I continued writing, and a few weeks later I finished a draft and sent it to Ella. She suggested changes, I made them, and she sent the draft off to the licensing department at Fox for approval. And that’s when we learned that somehow I’d been given the wrong script. I had the earlier version while Ella had the most current one. This was frustrating, of course, but I knew it was an accident, so I got to work on a rewrite using the correct script. When the new draft was finished, off to Fox it went. And that’s when Matthew Vaughn, the film’s director and co-writer, chimed in. He told Steve Tzirlin, the head of licensing at Fox, that it was vital that the novelization be exactly like the finished movie. This meant I had to see the film . . . which also meant I would have to revise the book a third time.

When you write tie-ins, you are hired to write for a flat fee. The more work you have to do on a project, the lower your per hour rate becomes. But that’s all part of the deal when you write these kinds of books, so I didn’t worry about it. (My agent did, though. She did her best to make sure I didn’t do more work than I was being paid for, God bless her.) So Titan Books arranged for me to fly to LA to see the film, stay at a hotel overnight, then fly back the next day. I’d never done anything like this before, so I thought if nothing else, I’d get to have a bit of an adventure.

I live in Ohio, which is on Eastern Standard Time. I was scheduled to view the film at 4:00 pm Pacific Standard Time on Friday, June 2nd. My flight left at 6:00 a.m. EST, which meant I had to get up around 4:00 am to leave for the airport. So of course I didn’t go to sleep until after 1:00 a.m. – the curse of being a night owl – so by the time I finally reached LA the next day, I was wiped. After checking into my hotel, I decided to head out in search of lunch. The hotel was located within walking distance of Fox Plaza, so I headed that direction and hoped I’d find somewhere to eat along the way. For years, I’d heard that, as the Missing Persons’ song says, “Nobody walks in LA.” The area of town the hotel was in had plenty of buildings – most notably some smaller studios – but it was mostly just empty sidewalks with cars zipping by on the street. No restaurants or fast-food joints anywhere. I walked around for a while, trying to find something to eat. I had several hours to kill before my screening, so I went to the Fox Plaza building – the 35-story skyscraper which served as Nokatomi Plaza in Die Hard. Lucky for me, inside was a combination café and coffee shop. I bought a turkey sandwich as big as my head, got a cup of coffee that wasn’t much smaller, and set up camp.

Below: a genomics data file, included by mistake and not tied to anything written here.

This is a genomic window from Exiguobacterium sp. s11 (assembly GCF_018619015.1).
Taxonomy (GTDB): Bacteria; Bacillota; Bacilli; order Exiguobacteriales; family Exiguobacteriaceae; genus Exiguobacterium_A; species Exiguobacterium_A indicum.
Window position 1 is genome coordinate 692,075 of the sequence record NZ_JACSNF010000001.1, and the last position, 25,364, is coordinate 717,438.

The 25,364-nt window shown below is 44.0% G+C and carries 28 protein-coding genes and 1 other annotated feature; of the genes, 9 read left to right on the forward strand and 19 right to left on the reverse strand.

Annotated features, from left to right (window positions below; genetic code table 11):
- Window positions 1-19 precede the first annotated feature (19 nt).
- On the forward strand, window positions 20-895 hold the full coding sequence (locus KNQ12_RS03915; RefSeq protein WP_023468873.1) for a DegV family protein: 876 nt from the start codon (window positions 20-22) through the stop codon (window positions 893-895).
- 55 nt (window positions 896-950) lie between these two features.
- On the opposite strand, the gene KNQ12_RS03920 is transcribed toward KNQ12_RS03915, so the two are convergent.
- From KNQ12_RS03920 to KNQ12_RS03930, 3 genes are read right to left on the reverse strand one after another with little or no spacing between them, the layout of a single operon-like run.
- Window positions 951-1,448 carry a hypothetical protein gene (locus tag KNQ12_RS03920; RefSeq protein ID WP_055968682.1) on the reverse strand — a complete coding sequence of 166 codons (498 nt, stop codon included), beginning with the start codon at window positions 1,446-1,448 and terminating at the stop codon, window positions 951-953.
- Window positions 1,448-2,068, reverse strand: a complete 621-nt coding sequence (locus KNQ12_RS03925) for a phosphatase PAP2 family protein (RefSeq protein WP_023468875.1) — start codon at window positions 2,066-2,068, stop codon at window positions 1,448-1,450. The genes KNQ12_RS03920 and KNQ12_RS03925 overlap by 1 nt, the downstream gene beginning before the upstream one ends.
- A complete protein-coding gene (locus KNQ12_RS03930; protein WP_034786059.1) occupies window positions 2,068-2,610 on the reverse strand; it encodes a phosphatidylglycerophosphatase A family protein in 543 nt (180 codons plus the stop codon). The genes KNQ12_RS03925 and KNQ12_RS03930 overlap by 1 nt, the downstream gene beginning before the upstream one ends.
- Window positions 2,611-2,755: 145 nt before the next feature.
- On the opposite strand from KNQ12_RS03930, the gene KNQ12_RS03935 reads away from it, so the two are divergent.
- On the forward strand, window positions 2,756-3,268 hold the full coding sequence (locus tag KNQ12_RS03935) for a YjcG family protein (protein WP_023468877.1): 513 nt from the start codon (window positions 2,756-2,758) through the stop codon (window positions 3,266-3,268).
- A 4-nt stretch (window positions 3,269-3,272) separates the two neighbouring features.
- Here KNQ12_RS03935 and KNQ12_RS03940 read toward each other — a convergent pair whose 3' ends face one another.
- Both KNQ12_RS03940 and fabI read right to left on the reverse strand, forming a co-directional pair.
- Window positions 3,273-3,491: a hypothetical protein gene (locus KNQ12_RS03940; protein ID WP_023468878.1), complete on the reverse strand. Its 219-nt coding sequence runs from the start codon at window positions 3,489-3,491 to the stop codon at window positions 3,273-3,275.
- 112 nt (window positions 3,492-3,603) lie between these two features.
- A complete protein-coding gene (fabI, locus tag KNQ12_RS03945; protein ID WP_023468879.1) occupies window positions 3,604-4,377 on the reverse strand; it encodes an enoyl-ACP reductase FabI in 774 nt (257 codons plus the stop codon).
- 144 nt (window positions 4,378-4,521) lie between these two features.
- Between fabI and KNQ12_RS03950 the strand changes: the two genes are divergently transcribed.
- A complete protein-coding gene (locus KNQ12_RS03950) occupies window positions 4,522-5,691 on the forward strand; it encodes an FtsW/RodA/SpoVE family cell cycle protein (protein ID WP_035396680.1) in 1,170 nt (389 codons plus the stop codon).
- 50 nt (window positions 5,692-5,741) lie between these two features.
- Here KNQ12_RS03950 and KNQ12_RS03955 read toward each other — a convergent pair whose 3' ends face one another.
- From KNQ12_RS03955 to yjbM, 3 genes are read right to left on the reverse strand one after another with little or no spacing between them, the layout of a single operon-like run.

The Plaza’s first floor interior isn’t very large. Most of the space is taken up by central elevators. There are two entrances on either side of the building, each with a small kiosk staffed by a security guard. Employees have to stop at the kiosks and scan their ID cards. They also need to use their IDs to activate the elevators. I told one of the guards that I was there for an appointment and was going to get something to eat first. The man cheerfully let me pass, no ID required. (Everyone I met in LA during this trip was pleasant and friendly. It was kind of creepy.) It was a Friday afternoon, but there was a steady stream of people coming and going – and the majority of them appeared to be in their twenties.